The dance lesson is a place where students of all ages and ability levels come together to learn the art of dance. The dance teacher provides information, confidence and encouragement to their students, while fostering an attitude of nonjudgmentalness, respect and safety in the classroom. Dancers are often challenged physically, socially and emotionally in the classroom, so the dance teacher must be prepared to deal with any problems that may arise.
The way a dance teacher structures the class and how she presents the material to her students can have a significant impact on students’ understanding of the dance technique. It is important that teachers allow time for questioning and exploration of the set material, encouraging not merely inquiry about form (i.e., which leg to pirouette on) but also critical and conceptual questions about the material. This approach teaches dancers to look at the movement from a more abstract perspective, and increases their confidence when approaching new material.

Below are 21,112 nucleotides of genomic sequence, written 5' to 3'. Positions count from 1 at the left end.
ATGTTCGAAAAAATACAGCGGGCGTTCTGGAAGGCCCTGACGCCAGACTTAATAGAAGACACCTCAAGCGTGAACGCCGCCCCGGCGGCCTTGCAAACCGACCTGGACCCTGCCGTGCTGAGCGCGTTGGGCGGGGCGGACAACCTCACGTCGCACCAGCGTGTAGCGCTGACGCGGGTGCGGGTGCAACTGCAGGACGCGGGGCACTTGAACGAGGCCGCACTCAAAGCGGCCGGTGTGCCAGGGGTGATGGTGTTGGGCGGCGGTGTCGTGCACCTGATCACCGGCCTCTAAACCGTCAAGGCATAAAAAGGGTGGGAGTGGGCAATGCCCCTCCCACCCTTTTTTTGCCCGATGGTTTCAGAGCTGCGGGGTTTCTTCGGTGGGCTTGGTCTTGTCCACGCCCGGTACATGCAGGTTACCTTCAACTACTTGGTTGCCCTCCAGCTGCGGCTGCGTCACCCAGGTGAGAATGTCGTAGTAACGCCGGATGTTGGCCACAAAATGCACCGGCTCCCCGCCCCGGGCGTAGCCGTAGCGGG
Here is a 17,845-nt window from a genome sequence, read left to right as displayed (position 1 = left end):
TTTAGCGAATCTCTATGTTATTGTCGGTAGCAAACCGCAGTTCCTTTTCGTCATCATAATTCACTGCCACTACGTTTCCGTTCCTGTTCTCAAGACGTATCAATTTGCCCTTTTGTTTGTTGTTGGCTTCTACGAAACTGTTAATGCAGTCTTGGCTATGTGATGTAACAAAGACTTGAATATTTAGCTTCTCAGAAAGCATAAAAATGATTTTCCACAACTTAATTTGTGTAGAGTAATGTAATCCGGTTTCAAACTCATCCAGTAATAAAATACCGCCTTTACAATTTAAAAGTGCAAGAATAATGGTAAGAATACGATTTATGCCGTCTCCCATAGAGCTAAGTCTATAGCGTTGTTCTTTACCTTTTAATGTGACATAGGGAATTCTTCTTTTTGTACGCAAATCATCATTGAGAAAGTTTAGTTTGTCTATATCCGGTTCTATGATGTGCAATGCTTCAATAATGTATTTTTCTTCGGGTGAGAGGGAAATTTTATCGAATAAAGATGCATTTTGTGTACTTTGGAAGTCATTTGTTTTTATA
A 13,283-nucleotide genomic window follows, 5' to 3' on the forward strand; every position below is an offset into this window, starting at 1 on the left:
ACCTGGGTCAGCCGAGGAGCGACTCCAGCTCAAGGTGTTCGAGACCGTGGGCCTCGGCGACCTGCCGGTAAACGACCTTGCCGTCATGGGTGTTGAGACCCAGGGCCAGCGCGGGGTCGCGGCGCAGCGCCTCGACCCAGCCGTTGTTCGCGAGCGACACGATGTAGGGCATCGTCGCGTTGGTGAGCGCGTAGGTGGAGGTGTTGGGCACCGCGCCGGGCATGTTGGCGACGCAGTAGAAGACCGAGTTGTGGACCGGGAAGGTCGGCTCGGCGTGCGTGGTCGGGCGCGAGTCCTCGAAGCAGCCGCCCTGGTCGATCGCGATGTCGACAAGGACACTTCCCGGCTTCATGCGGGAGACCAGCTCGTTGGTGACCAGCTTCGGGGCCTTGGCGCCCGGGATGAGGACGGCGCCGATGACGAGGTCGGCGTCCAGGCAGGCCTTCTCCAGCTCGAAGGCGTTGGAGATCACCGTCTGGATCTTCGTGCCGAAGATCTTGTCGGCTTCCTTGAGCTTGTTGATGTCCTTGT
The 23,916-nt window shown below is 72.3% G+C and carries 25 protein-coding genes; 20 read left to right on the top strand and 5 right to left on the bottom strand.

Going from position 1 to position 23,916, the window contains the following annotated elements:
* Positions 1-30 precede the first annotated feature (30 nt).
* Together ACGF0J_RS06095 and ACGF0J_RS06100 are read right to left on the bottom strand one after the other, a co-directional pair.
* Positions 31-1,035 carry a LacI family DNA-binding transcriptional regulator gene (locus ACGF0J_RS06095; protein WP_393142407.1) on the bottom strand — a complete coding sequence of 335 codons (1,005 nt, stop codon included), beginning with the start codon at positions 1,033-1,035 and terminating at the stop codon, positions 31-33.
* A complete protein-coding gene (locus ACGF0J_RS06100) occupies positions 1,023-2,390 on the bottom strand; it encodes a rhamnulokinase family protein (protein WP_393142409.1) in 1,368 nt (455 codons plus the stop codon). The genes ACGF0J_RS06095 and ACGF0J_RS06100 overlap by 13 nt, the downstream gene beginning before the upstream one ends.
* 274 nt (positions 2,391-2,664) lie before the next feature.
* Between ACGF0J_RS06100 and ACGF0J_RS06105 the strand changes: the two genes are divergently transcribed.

Most classes have a similar format – an opening ritual and thorough warm-up, the introduction of new concepts and skills, practice drills and memorization work, and the working on a choreographed dance piece. Teachers need to decide how much detail they want to convey in the classroom, and what level of complexity is appropriate for their students.
It is important for dancers to be aware of their movement limitations, so a teacher should not push them out of their comfort zone. This might mean lowering the level of difficulty of the dance steps, changing the speed of the music, or simplifying memorization tasks.